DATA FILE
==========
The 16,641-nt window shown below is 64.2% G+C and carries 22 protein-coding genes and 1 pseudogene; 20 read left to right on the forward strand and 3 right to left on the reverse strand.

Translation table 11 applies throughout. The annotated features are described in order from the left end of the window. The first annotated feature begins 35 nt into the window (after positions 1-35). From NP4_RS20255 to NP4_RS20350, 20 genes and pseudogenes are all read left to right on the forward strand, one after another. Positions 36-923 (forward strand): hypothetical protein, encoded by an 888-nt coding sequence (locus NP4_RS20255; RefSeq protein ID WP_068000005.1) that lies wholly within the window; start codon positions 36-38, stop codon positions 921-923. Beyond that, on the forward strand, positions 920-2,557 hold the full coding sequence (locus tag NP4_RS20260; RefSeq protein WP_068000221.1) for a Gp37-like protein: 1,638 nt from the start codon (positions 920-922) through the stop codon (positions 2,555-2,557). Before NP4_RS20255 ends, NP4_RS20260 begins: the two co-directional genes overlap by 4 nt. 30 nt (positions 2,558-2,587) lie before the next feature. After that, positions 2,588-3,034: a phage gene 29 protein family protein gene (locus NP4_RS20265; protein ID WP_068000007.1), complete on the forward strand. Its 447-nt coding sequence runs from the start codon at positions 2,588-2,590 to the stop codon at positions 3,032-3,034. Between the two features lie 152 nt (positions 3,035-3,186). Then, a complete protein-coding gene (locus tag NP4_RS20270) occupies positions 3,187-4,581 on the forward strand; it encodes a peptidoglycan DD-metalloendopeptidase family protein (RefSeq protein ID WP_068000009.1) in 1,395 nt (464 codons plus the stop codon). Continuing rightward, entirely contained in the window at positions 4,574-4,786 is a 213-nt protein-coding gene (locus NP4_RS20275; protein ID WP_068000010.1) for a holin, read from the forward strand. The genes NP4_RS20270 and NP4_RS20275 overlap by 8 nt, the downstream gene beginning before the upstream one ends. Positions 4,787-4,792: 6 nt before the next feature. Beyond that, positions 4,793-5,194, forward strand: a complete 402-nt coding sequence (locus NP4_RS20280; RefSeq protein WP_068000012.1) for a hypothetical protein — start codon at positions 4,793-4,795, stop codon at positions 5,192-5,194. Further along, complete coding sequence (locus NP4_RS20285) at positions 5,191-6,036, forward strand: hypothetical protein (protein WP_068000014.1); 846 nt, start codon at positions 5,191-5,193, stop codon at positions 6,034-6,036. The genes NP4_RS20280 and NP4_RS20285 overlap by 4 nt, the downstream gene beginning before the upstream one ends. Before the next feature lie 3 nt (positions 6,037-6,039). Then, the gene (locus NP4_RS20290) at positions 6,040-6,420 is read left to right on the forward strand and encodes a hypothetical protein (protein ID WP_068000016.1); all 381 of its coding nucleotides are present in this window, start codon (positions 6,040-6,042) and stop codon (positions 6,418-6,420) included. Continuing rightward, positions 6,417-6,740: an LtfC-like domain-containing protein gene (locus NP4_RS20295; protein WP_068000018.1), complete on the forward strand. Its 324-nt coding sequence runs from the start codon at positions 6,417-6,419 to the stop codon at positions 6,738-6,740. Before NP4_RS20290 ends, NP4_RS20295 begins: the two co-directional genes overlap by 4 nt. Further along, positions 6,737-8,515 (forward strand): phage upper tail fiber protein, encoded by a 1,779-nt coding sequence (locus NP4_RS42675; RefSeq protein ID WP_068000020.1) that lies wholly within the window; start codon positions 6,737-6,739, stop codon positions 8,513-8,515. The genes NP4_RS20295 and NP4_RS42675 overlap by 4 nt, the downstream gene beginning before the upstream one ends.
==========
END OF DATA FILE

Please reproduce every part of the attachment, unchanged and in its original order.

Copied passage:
The 16,641-nt window shown below is 64.2% G+C and carries 22 protein-coding genes and 1 pseudogene; 20 read left to right on the forward strand and 3 right to left on the reverse strand.

Translation table 11 applies throughout. The annotated features are described in order from the left end of the window. The first annotated feature begins 35 nt into the window (after positions 1-35). From NP4_RS20255 to NP4_RS20350, 20 genes and pseudogenes are all read left to right on the forward strand, one after another. Positions 36-923 (forward strand): hypothetical protein, encoded by an 888-nt coding sequence (locus NP4_RS20255; RefSeq protein ID WP_068000005.1) that lies wholly within the window; start codon positions 36-38, stop codon positions 921-923. Beyond that, on the forward strand, positions 920-2,557 hold the full coding sequence (locus tag NP4_RS20260; RefSeq protein WP_068000221.1) for a Gp37-like protein: 1,638 nt from the start codon (positions 920-922) through the stop codon (positions 2,555-2,557). Before NP4_RS20255 ends, NP4_RS20260 begins: the two co-directional genes overlap by 4 nt. 30 nt (positions 2,558-2,587) lie before the next feature. After that, positions 2,588-3,034: a phage gene 29 protein family protein gene (locus NP4_RS20265; protein ID WP_068000007.1), complete on the forward strand. Its 447-nt coding sequence runs from the start codon at positions 2,588-2,590 to the stop codon at positions 3,032-3,034. Between the two features lie 152 nt (positions 3,035-3,186). Then, a complete protein-coding gene (locus tag NP4_RS20270) occupies positions 3,187-4,581 on the forward strand; it encodes a peptidoglycan DD-metalloendopeptidase family protein (RefSeq protein ID WP_068000009.1) in 1,395 nt (464 codons plus the stop codon). Continuing rightward, entirely contained in the window at positions 4,574-4,786 is a 213-nt protein-coding gene (locus NP4_RS20275; protein ID WP_068000010.1) for a holin, read from the forward strand. The genes NP4_RS20270 and NP4_RS20275 overlap by 8 nt, the downstream gene beginning before the upstream one ends. Positions 4,787-4,792: 6 nt before the next feature. Beyond that, positions 4,793-5,194, forward strand: a complete 402-nt coding sequence (locus NP4_RS20280; RefSeq protein WP_068000012.1) for a hypothetical protein — start codon at positions 4,793-4,795, stop codon at positions 5,192-5,194. Further along, complete coding sequence (locus NP4_RS20285) at positions 5,191-6,036, forward strand: hypothetical protein (protein WP_068000014.1); 846 nt, start codon at positions 5,191-5,193, stop codon at positions 6,034-6,036. The genes NP4_RS20280 and NP4_RS20285 overlap by 4 nt, the downstream gene beginning before the upstream one ends. Before the next feature lie 3 nt (positions 6,037-6,039). Then, the gene (locus NP4_RS20290) at positions 6,040-6,420 is read left to right on the forward strand and encodes a hypothetical protein (protein ID WP_068000016.1); all 381 of its coding nucleotides are present in this window, start codon (positions 6,040-6,042) and stop codon (positions 6,418-6,420) included. Continuing rightward, positions 6,417-6,740: an LtfC-like domain-containing protein gene (locus NP4_RS20295; protein WP_068000018.1), complete on the forward strand. Its 324-nt coding sequence runs from the start codon at positions 6,417-6,419 to the stop codon at positions 6,738-6,740. Before NP4_RS20290 ends, NP4_RS20295 begins: the two co-directional genes overlap by 4 nt. Further along, positions 6,737-8,515 (forward strand): phage upper tail fiber protein, encoded by a 1,779-nt coding sequence (locus NP4_RS42675; RefSeq protein ID WP_068000020.1) that lies wholly within the window; start codon positions 6,737-6,739, stop codon positions 8,513-8,515. The genes NP4_RS20295 and NP4_RS42675 overlap by 4 nt, the downstream gene beginning before the upstream one ends.